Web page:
Changing seasons and Box Tree Moth
Another note about the dreaded Box Tree Moth
Last week’s (German) blog seems to have hit the spot: it was read by thousands. Just where I had announced that luckily, we did not have any box tree moth at the Garden Academy yet, our luck ran out. We have spotted the first signs: tips of shoots spun together in creamy white silk thread. Upon further inspection, we have found one adult moth, one pupae and one fully grown caterpillar as well. All three are now sitting on my desk, trapped under a glass. Fortunately, this was after hours of painstaking searching, so it’s not the big invasion yet.
I hope we have removed the culprits early enough and have put up pheromone traps and hope to stave off the big devastation which several of our clients have witnessed these past weeks. It will hopefully give us time to think up plan B. Fortunately we used box for only part of our hedging: we also have yew, beach and hornbeam. For many other gardens it is a much bigger disaster though. There are numerous hidden courtyards in Berlin that are planted with nothing but box, not to speak of all the historic gardens that heavily rely on this plant for their formal displays.
Enough depressing news. Regardless of where you have been these past weeks or months, struggling with scorching temperatures or moping about in jumpers having to cancel yet another garden event, one fact can no longer be denied: Summer is drawing to an end and autumn is lurking around the corner. The light has changed dramatically. I love the crisp, clear morning skies at this time of year with the mellow sunlight slanting through the sides of our glasshouses.
Wherever I look. new spider webs appear overnight, they are extraordinary feats of engineering, beautifully constructed. Every time I need to destroy one I feel guilty, thinking of all the hard work that has just been invested, in the hope of catching a meal. Often is this meal some insect I am glad to see the back of in my garden. I admire their skills persistently weaving silk threads many meters long that I have to disturb every morning. But it is the fine, tightly woven webs that lay on the grass and in hedges that are particularly noticeable at this time of year as the heavy morning dew shows them up so clearly.
Whilst Thea our Head Gardener was looking for the dreaded Box beasts she disturbed several nursery nests of baby-spiders that go scuttling off when disturbed, and soon come trooping back when all is quiet. Do not mistake these for Box Tree Moths, they are valuable allies!
Befitting the change in light is also the subtle shift of colours in the garden. This is the time for Asters with their pastel tones, Anemones, Sedums complimented by grasses. I make a point of walking down the border on the first of September to make a list of what has just started flowering or what is still to flower. It is nice to see that, despite the autumn announcing itself, the season is far from over.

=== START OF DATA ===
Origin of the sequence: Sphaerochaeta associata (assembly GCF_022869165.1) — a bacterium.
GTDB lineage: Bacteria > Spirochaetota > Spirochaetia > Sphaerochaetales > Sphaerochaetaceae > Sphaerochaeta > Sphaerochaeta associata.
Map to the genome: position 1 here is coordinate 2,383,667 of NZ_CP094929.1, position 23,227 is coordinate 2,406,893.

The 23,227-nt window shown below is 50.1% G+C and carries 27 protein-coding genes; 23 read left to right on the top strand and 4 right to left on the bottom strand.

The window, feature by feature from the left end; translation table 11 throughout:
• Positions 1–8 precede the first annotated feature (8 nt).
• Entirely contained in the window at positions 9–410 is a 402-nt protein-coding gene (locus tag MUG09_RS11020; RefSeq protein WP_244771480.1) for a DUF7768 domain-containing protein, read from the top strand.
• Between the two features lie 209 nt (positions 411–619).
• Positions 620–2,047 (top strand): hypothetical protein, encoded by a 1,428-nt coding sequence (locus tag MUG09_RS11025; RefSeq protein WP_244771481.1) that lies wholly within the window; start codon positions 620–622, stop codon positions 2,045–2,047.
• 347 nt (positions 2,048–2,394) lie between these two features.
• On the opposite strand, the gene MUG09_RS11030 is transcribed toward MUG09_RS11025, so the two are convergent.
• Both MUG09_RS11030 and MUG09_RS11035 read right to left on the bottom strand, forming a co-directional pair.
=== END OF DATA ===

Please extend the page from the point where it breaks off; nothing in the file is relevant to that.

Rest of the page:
Late Phloxes bring a lot of joy also, though I often find them rather solid in the border. A wonderful lighter, finer alternative is Phlox ‘Hesperis’ and P. ‘Jeana’. Both very similar, have the height and appearance of conventional Phlox varieties, except they have much smaller flowers.
The Daisy family
Still flowering is Kalimeris incisa ‘Madiva’ a wonderfully reliable, undemanding long-flowering aster relative. Like Aster x frikartii ‘Mönch’ with its lovely large blue flowers it flowers from the end of July, through to the end of October. They will be joined by at least another half dozen asters in the coming months.
Giving great height in the border and just starting to colour is Vernonia crinita. Their intense colour is a good antidote to the predominant softer pastels. It is remarkable as despite its great height of about 1,70m, the foliage down the length of the stems stays green, unlike many asters that develop brown legs by the time they start flowering. Later their seedheads are like little soft pink teddybears in the border.
Adding a fresh note of lemony yellow is the tall Helianthus microcephalus ‘Lemon Queen’. This is an old favourite of mine which we only added to the border this year as part of the planned shift in colour palette. It brought great joy many years in my English garden, and it feels now like meeting a much-loved old friend again.
More great height comes from Leucanthemella serotina. This Daisy flowers late September when it adds great freshness to the border. Each spring I harder with myself as it tends to be a bit too invasive to my liking so the temptation is to throw it out. I end up compromising and reduce the clump. The result is great joy when the white and yellow daisy heads tower above my head radiating freshness as the garden slowly sinks into its autumnal melancholy.
I am looking forward to a long, lovely, sunny autumn season with all its colour and glory still to come!
Isabelle Van Groeningen